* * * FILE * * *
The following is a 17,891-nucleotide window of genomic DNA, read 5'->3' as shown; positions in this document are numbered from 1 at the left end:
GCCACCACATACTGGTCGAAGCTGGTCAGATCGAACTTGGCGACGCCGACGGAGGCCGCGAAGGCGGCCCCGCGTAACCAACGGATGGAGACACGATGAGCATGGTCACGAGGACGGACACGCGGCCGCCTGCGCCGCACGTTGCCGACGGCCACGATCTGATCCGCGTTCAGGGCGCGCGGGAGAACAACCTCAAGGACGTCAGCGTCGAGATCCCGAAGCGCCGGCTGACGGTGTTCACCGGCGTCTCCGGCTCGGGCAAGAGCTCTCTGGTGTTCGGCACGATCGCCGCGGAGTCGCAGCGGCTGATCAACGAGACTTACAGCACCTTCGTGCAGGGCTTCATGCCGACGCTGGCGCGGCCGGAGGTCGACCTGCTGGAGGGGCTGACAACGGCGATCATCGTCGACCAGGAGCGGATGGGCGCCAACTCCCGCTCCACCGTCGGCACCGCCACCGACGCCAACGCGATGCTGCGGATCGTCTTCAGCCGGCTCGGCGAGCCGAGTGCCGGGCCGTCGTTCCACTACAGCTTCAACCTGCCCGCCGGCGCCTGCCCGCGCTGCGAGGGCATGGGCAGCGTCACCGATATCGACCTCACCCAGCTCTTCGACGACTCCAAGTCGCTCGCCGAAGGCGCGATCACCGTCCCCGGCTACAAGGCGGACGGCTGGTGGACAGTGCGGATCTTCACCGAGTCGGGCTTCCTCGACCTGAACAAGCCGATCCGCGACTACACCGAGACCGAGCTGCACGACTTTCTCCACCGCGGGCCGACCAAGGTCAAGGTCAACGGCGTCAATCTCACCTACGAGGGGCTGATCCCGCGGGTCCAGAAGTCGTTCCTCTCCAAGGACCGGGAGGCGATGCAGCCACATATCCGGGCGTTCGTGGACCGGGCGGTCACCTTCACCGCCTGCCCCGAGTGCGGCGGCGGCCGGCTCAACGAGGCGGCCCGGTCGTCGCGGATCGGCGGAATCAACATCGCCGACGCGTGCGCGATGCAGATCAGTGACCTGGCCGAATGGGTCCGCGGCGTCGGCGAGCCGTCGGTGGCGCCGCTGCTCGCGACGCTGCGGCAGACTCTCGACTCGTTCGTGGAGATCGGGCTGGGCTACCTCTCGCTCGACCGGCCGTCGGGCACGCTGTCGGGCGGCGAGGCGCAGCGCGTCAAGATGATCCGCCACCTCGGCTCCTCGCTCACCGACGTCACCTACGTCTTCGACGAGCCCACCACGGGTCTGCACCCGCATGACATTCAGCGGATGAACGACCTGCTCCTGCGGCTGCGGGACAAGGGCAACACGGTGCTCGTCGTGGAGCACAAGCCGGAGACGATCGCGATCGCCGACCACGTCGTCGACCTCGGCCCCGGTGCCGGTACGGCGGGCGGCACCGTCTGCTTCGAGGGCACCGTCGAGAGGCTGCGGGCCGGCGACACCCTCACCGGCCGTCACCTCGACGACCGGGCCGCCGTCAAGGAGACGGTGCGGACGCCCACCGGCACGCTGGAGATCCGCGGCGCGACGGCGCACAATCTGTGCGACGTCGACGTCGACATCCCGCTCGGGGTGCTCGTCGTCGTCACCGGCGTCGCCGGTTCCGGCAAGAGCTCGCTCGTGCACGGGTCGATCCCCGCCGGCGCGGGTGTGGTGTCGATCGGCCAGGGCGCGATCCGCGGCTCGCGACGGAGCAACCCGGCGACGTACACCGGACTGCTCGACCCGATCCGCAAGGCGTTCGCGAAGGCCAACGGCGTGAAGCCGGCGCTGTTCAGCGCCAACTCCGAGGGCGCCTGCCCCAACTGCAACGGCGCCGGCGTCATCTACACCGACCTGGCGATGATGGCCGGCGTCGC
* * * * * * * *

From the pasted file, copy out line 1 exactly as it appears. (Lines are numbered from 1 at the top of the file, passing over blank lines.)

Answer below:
The following is a 17,891-nucleotide window of genomic DNA, read 5'->3' as shown; positions in this document are numbered from 1 at the left end: